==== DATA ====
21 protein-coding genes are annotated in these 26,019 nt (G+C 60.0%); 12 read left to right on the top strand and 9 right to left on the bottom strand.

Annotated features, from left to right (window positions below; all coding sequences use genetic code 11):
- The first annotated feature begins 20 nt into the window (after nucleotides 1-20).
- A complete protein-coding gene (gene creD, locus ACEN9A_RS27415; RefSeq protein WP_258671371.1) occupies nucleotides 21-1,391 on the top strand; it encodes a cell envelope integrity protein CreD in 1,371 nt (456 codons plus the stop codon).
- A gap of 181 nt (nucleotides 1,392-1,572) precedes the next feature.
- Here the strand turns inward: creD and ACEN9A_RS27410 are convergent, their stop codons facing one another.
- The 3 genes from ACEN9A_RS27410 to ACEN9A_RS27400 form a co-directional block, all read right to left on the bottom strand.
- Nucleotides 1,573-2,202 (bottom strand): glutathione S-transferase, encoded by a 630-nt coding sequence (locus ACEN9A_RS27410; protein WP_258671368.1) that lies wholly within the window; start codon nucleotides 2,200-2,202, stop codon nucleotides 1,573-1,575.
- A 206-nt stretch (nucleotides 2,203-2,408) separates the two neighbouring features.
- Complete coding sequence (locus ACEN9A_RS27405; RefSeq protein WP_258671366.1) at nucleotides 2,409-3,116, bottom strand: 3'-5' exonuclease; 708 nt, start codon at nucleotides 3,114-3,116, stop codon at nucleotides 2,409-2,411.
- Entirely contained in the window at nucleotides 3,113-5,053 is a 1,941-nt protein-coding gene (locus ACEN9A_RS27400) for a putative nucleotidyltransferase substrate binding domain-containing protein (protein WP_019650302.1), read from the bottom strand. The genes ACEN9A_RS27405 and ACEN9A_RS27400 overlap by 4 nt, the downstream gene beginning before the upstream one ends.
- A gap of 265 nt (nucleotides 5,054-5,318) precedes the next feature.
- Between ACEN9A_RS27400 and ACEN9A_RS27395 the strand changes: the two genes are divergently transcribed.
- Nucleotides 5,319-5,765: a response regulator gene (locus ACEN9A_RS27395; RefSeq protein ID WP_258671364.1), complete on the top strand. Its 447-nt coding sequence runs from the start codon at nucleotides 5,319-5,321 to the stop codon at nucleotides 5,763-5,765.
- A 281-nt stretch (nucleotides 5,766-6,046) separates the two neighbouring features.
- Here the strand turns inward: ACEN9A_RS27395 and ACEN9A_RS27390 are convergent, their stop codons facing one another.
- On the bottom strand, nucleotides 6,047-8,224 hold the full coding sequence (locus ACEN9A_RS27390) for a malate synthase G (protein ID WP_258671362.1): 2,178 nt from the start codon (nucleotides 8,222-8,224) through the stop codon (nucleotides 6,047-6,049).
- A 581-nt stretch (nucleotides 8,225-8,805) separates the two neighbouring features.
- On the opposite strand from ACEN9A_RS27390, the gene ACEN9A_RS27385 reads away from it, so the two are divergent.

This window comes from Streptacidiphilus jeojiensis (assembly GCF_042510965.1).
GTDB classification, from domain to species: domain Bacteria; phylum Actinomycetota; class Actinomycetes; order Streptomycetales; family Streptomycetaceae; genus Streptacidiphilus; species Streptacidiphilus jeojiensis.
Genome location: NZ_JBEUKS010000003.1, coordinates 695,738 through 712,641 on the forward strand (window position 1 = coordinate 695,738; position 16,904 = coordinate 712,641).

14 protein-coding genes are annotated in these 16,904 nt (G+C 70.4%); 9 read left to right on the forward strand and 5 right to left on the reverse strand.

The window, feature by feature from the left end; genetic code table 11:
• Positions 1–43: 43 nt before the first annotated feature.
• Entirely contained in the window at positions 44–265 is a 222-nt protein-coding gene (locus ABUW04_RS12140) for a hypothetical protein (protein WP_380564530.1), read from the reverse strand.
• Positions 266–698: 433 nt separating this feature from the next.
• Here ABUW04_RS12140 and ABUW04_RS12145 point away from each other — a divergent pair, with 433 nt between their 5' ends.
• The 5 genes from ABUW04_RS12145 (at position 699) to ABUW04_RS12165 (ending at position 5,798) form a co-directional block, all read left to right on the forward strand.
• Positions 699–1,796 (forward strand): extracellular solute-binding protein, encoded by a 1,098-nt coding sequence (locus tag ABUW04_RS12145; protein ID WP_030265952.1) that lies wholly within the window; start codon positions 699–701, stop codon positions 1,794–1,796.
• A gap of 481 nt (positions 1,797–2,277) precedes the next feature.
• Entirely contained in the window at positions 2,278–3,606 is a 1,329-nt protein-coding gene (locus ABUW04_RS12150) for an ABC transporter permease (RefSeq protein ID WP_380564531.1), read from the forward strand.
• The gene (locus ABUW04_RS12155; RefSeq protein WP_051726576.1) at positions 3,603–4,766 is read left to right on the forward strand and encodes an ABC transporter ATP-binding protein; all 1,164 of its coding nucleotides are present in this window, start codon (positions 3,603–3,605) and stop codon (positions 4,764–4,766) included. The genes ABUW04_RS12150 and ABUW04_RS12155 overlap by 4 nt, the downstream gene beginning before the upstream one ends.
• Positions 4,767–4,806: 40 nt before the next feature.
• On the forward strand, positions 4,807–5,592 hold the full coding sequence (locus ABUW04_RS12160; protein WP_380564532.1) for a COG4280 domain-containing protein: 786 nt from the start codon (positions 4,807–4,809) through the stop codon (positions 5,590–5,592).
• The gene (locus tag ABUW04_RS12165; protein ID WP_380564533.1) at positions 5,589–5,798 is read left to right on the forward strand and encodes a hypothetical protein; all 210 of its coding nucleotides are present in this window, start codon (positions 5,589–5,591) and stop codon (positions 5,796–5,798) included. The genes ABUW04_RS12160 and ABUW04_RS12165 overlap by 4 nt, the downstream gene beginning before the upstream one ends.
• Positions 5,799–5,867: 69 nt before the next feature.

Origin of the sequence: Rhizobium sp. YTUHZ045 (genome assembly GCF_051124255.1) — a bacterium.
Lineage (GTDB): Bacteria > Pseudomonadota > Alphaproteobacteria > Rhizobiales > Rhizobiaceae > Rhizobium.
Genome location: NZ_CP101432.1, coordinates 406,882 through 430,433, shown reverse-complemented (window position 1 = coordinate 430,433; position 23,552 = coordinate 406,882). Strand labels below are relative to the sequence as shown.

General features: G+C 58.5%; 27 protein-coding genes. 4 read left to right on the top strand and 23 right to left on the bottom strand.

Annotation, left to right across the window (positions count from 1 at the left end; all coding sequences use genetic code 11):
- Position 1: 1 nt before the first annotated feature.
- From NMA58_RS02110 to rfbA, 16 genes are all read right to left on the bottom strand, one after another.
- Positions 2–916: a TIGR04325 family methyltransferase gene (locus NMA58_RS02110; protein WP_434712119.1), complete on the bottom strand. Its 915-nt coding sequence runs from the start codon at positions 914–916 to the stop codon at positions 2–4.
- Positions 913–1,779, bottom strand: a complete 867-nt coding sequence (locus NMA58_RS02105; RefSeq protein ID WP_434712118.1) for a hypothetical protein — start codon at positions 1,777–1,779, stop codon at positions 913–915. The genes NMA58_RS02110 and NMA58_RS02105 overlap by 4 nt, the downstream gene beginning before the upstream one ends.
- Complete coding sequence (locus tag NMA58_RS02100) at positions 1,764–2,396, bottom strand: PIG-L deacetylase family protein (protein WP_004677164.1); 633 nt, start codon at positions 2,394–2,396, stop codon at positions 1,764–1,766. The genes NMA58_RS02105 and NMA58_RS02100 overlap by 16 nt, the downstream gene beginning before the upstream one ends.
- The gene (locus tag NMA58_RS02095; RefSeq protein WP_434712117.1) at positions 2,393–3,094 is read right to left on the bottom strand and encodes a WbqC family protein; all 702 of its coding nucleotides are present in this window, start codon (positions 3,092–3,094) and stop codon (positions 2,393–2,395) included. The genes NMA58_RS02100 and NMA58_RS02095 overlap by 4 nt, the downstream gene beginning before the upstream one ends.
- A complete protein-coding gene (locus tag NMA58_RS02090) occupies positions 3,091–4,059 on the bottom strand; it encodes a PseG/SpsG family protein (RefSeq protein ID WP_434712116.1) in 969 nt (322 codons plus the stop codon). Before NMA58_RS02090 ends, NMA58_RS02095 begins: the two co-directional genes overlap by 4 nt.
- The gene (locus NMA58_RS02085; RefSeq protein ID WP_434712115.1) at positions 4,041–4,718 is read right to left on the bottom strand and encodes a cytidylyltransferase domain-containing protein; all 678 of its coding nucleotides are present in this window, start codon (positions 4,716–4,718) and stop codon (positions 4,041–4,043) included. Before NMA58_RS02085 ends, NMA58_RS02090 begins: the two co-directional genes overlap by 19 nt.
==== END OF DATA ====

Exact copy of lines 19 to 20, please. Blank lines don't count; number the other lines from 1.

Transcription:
- On the opposite strand from ACEN9A_RS27390, the gene ACEN9A_RS27385 reads away from it, so the two are divergent.

This window comes from Streptacidiphilus jeojiensis (assembly GCF_042510965.1).